Neuropeptide Y expression in a mouse model of oxygen-induced retinopathy

Authors


Rosemary D Higgins, MD, Associate Professor of Pediatrics, Georgetown University Children's Medical Center, Department of Pediatrics, Division of Neonatology, 3800 Reservoir Road, NW, Room M3400, Washington, DC 20007, USA. Email: higginsr1@gunet.georgetown.edu

Abstract

Background: Neuropeptide Y (NPY) is a potent vaso­constrictor and angiogenic agent that is found in the retina. The goal of this study was to determine the expression of NPY and its receptors, NPY Y1 and NPY Y2, in a mouse model of oxygen-induced retinopathy.

Methods: Retinal NPY, NPY Y1, and NPY Y2 mRNA expression were evaluated using reverse transcriptase-polymerase chain reaction. Neuropeptide Y cellular localization was determined using immunohistochemistry.

Results: Retinal NPY mRNA expression was increased by 2.3-fold from P7 to P12, and 2.8-fold from P7 to P17 in oxygen-reared animals. Retinal NPY Y1 was increased 1.9-fold from P7 to P12 in room-air-reared animals. There was no change in NPY Y1 expression following exposure to oxygen. Retinal NPY Y2 expression in oxygen-reared animals increased by 2.8-fold from P7 to P12 and by 2.7-fold from P12 to P17. There was no change in NPY Y2 expression in room-air-reared animals. Retinal NPY and NPY Y2 expression increased concomitant with vasoconstriction and neovascularization seen in this model by evaluation of retinal whole mounts. Neuropeptide Y protein was detectable by immunohistochemistry mainly between the inner and outer nuclear layers and increased with hyperoxic exposure at P12 and also increased during the period of relative retinal hypoxia at P17.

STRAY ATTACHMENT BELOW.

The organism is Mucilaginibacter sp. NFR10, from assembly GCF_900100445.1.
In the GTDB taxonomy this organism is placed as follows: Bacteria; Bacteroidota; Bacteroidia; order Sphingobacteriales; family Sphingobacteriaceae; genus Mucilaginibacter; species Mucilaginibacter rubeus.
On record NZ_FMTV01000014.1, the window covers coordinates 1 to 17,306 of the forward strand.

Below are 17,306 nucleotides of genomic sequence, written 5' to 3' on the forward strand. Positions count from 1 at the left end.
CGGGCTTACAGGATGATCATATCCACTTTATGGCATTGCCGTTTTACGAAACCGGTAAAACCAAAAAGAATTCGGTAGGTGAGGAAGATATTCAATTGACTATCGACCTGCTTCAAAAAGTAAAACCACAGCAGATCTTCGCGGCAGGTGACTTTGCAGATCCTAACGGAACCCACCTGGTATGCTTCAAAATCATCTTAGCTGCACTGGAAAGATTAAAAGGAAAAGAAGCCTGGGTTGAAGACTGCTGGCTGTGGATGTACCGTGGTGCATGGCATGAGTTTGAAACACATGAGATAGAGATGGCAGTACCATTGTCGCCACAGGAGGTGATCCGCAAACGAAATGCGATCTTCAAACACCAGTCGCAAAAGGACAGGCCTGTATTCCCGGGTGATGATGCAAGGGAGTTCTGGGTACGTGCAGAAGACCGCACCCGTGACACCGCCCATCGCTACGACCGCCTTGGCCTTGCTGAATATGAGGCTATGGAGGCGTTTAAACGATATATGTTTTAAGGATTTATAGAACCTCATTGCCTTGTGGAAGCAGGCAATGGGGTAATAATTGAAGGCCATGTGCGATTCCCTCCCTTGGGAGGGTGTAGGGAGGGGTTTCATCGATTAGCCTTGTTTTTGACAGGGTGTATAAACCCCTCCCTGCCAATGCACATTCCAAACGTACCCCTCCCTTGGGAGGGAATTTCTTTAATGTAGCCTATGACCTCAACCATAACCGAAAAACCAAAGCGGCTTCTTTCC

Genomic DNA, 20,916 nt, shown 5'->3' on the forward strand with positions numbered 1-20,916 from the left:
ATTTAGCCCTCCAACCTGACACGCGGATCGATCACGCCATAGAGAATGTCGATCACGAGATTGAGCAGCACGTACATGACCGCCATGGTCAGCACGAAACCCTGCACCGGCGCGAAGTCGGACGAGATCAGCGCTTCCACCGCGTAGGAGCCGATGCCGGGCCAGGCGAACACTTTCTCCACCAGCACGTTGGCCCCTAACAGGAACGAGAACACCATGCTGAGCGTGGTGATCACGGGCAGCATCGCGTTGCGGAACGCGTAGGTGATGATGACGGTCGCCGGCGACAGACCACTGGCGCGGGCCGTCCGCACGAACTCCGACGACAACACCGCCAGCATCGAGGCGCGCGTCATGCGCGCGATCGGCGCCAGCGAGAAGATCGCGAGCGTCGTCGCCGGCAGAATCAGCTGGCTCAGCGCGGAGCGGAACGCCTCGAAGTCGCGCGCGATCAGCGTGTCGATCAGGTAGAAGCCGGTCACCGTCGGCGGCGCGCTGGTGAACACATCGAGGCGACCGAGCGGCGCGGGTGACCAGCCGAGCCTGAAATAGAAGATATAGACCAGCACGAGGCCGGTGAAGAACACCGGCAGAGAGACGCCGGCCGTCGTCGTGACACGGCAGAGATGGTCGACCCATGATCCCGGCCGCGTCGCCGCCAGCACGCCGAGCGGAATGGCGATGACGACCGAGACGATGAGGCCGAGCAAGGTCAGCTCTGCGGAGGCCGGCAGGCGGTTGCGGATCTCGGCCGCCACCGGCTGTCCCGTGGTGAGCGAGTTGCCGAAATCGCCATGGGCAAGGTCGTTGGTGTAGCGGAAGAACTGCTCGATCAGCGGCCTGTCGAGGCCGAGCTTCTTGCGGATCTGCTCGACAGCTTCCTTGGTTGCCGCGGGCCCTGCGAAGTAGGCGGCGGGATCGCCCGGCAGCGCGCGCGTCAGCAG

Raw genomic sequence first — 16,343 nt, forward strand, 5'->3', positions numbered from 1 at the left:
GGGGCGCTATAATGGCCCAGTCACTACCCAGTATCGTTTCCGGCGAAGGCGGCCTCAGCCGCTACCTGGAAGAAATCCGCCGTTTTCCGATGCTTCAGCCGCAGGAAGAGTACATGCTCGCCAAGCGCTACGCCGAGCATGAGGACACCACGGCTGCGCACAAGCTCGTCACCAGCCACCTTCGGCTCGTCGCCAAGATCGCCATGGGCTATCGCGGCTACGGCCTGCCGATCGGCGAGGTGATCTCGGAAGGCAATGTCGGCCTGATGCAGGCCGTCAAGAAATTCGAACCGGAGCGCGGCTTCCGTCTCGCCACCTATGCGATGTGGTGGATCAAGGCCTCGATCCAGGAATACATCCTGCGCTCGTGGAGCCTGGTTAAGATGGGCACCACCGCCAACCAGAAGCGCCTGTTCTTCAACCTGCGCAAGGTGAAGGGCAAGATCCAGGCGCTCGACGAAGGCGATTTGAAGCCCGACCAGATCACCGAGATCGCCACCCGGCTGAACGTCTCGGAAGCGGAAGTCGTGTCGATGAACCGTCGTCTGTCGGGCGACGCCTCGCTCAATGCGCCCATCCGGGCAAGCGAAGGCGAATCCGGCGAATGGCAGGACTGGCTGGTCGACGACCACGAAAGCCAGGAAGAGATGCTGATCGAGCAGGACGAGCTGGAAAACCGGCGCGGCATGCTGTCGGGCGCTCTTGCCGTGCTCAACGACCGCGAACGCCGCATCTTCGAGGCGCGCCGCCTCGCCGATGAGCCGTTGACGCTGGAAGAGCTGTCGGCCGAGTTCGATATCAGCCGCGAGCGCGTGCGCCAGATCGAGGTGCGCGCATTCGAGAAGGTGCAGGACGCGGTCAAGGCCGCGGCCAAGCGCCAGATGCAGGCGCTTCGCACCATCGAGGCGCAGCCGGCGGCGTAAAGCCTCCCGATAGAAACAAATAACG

Conclusions: Retinal NPY and NPY Y2 receptor expression are altered in the development of oxygen-induced retinopathy of the mouse, during both the hyperoxic vasoconstrictive phase and the period of retinal neovascularization. Alteration in the production of NPY and the NPY Y2 receptor may be avenues for potential modification in the development of retinopathy.

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